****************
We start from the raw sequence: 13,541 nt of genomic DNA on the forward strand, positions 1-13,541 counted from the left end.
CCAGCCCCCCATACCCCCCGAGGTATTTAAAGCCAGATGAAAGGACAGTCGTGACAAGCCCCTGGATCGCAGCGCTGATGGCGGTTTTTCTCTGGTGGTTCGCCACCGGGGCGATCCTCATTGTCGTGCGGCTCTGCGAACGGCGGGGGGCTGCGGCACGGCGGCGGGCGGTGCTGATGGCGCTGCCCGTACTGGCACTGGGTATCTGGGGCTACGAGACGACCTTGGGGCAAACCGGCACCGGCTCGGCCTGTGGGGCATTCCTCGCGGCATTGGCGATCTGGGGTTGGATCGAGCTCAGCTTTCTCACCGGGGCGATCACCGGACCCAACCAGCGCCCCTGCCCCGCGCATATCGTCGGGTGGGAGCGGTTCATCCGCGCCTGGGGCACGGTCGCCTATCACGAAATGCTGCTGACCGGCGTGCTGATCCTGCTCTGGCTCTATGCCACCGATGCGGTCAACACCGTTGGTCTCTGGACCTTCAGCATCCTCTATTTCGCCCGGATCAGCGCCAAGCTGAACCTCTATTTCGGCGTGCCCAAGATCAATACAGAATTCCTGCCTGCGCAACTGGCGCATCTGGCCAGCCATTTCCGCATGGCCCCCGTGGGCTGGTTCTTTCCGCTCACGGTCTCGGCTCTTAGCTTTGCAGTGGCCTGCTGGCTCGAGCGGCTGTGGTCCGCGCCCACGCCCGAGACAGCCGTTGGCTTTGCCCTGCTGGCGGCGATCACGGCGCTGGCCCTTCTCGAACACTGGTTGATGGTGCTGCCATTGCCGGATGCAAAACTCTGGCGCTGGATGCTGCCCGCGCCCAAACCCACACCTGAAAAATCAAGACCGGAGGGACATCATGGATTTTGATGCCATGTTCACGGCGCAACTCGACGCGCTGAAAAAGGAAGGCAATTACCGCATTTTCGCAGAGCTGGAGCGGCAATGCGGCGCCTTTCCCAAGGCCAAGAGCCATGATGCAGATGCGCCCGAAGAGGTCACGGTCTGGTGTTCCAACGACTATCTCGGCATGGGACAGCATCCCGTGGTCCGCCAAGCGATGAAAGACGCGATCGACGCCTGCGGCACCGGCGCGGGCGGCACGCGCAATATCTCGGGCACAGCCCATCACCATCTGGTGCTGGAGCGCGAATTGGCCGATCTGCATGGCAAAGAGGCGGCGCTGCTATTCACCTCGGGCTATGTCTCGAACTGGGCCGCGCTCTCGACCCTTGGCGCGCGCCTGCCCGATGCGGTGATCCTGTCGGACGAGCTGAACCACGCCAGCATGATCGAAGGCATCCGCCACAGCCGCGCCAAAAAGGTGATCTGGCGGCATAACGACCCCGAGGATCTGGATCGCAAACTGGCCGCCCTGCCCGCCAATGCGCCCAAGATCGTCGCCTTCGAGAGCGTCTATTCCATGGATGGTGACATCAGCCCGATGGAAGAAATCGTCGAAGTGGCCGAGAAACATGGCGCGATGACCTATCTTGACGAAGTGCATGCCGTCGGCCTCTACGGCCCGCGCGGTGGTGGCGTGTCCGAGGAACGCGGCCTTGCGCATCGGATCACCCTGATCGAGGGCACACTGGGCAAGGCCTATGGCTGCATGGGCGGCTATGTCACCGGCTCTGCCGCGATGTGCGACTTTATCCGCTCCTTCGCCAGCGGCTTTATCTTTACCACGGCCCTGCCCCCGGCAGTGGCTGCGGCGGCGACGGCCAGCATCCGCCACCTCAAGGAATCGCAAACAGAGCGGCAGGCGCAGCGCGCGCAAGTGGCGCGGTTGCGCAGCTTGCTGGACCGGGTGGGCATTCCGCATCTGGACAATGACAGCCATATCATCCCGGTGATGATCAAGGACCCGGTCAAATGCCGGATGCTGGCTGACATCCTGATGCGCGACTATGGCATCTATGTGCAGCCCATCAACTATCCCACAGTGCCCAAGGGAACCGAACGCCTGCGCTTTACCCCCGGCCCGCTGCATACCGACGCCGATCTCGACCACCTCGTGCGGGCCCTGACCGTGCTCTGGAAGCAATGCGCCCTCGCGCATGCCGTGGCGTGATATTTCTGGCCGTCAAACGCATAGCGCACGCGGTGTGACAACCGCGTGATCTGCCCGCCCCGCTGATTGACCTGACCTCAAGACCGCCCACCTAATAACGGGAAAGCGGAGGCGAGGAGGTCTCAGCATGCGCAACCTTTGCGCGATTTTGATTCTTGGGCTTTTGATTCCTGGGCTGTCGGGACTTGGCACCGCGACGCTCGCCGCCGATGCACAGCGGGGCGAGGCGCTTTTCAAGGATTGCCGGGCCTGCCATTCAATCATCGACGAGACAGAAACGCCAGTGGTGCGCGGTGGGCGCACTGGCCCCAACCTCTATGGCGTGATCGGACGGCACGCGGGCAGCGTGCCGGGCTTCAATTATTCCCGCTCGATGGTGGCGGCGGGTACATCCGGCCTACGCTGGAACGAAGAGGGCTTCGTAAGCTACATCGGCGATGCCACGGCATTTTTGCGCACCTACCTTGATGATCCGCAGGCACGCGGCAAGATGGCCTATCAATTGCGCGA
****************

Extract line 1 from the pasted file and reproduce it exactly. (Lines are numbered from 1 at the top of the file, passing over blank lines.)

We start from the raw sequence: 13,541 nt of genomic DNA on the forward strand, positions 1-13,541 counted from the left end.